Comparison of climate reconstruction methods, modeling, and data synthesis approaches
Joëlle Gergis1, A.M. Lorrey2, N.J. Abram3, B.J. Henley1, S.J. Phipps4, K.M. Saunders5 and workshop participants6
4th Australasia2k workshop, Auckland, New Zealand, 27-29 October 2015
This workshop, held at the National Institute of Water and Atmospheric Research (NIWA) in Auckland, reviewed research progress and identified potential contributions from the Australasian research community to Phase 2 of the PAGES 2k Network. The workshop included specialists in data collection, data synthesis, climate reconstruction and climate modeling, with increased involvement from lake-sediment and speleothem communities. This multidisciplinary group generated many insightful and collegial discussions that resulted in a highly productive workshop and the establishment of new collaborations.
The presentations showcased developments in data synthesis, climate modeling and new record development. Helen McGregor discussed a low-resolution sea surface temperature composite by the Ocean2k group (McGregor et al. 2015). Nerilie Abram presented the PAGES 2k Consortium effort focused on the onset of Industrial-era warming across oceans and continents. Mandy Freund presented a new Australian precipitation field reconstruction spanning the last millennium.
Hamish McGowan showed a 2100-year temperature reconstruction using a speleothem from New South Wales, Australia. Chris Moy linked high-accumulation lake records from southern South America and the Auckland Islands to changes in the Southern Hemisphere westerly winds. Ben Henley presented an Interdecadal Pacific Oscillation reconstruction from Pacific-wide paleoclimate data using the new Tripole Mode Index (Henley et al. 2015).
Work connecting proxy data and climate model simulations by Steven Phipps and Duncan Ackerley showcased data assimilation for Southern Hemisphere records using CSIRO Mk3L model simulations, and potential for conducting paleoclimate experiments using the Australian Centre for Water and Climate Research’s ACCESS model.
Bronwyn Dixon described the new Australasian “low resolution” database, which includes 536 non-annually resolved records from Australia and Indonesia. The highest quality records were identified and preliminary results presented. Stuart Browning gave a presentation on a new paleoclimate data and climate model-data assimilation method (Browning and Goodwin 2015) to develop a 1000-year reanalysis product called “PaleoR” (http://climatefutures.mq.edu.au/research/themes/marine/paleor/). Following this, Drew Lorrey showcased NIWA's Past Interpretation of Climate Tool (PICT; http://pict.niwa.co.nz), which applies modern analogues from reanalysis data to understand past circulation modes from paleoclimate data (Lorrey et al. 2013). A comparison of results derived from the PaleoR and PICT methods for the 1450-1850 CE period is shown in Figure 1. Lively discussions led by Ian Goodwin considered developing guidelines for future record collection in the Australasian region, framed around understanding regional and hemispheric climate dynamics.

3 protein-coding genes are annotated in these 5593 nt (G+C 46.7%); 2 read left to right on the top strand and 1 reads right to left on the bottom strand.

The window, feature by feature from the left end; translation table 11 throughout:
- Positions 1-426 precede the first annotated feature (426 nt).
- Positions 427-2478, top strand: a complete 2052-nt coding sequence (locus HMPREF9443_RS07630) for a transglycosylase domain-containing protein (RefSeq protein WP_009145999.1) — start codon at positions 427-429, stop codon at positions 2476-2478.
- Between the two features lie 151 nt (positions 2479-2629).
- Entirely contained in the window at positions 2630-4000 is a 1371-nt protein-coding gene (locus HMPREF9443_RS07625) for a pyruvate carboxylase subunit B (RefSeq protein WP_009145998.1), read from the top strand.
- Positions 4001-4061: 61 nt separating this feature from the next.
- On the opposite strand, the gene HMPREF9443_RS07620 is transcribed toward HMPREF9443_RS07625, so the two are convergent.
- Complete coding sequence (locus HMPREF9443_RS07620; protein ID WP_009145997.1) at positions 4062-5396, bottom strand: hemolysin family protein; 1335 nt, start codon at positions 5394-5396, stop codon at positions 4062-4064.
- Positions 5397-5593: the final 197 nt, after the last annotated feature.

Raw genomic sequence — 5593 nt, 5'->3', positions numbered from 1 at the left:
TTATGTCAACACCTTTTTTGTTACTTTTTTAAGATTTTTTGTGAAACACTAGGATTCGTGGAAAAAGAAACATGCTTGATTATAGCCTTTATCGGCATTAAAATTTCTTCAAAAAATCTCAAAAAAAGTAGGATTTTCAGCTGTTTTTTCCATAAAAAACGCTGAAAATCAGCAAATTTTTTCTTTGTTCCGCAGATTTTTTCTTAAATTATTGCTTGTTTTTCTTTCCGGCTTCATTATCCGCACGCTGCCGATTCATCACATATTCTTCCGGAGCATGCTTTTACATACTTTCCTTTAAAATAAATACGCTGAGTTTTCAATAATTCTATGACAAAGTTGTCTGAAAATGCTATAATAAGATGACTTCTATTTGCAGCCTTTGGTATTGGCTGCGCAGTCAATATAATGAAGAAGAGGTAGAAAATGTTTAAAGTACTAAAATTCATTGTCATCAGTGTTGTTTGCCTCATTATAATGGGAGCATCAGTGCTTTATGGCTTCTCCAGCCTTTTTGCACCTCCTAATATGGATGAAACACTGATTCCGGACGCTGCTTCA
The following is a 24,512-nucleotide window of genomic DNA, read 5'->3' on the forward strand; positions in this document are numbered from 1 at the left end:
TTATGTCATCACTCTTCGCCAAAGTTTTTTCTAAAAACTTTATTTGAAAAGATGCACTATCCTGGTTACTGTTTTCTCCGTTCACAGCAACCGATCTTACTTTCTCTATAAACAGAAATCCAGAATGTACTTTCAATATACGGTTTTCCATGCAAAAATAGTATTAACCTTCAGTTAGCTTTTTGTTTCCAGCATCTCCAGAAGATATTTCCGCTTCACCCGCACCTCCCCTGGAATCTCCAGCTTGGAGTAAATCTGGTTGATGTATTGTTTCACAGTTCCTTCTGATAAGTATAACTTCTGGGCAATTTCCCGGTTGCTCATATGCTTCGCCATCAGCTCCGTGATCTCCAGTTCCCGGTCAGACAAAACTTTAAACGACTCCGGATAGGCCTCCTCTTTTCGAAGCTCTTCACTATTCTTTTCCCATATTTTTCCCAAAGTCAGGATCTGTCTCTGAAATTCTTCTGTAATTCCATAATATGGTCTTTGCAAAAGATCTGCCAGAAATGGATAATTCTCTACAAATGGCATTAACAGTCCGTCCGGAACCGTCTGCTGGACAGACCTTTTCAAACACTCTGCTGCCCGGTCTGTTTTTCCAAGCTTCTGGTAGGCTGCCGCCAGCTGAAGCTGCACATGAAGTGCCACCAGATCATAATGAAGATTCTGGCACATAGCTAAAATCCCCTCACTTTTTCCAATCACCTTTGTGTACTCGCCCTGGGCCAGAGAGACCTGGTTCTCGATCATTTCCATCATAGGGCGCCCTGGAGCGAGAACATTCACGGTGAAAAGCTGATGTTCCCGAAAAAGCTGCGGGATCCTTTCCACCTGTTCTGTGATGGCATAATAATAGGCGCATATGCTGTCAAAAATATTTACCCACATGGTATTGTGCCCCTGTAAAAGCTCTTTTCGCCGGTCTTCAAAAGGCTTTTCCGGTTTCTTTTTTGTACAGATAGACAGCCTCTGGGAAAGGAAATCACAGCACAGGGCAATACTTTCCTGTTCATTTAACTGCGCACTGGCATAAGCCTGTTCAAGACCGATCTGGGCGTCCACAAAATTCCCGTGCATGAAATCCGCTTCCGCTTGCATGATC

Marcus Vandergoes presented progress developing high-resolution lake sediment records from New Zealand, followed by Krystyna Saunders’ precipitation reconstruction from Tasmanian lake sediments based on scanning visible reflectance spectroscopy. An interactive poster session highlighted progress on the climatic interpretation of Western Australian speleothem records by Pauline Treble; a new borehole temperature reconstruction for eastern Australia by Suman Asadusjjaman; sedimentary charcoal records from Pacific Islands by Matthew Prebble; and a new high-resolution Southern Hemisphere westerly winds reconstruction using sub-Antarctic lake sediments by Krystyna Saunders.
There was extensive discussion on regional “best practice” standards for proxy metadata reporting and compatibility with the LiPD framework (McKay and Emile-Geay 2016), existing geochronology protocols, ideas for new record collection that support a new metadata template, and a proposed article on this critical topic.
The workshop identified two contributions on regional hydroclimate synthesis papers, led by early-career researchers Mandy Freund and Bronwyn Dixon, for the planned PAGES 2k synthesis special issue. A proposed table of contents for a regional special issue for Climate of the Past was generated to showcase the diversity of new research being developed by the Aus2k community. The proposed submission timeframe is expected to span September 2016 to June 2017. Please contact a steering committee member if you are interested in contributing.
1School of Earth Sciences, University of Melbourne, Australia
2National Institute of Water and Atmospheric Research (NIWA), Auckland, New Zealand
3Research School of Earth Sciences, Australian National University, Canberra, Australia
4Institute for Marine and Antarctic Studies, University of Tasmania, Hobart, Australia
5Australian Nuclear Science and Technology Organisation (ANSTO), Sydney, Australia
Joelle Gergis: firstname.lastname@example.org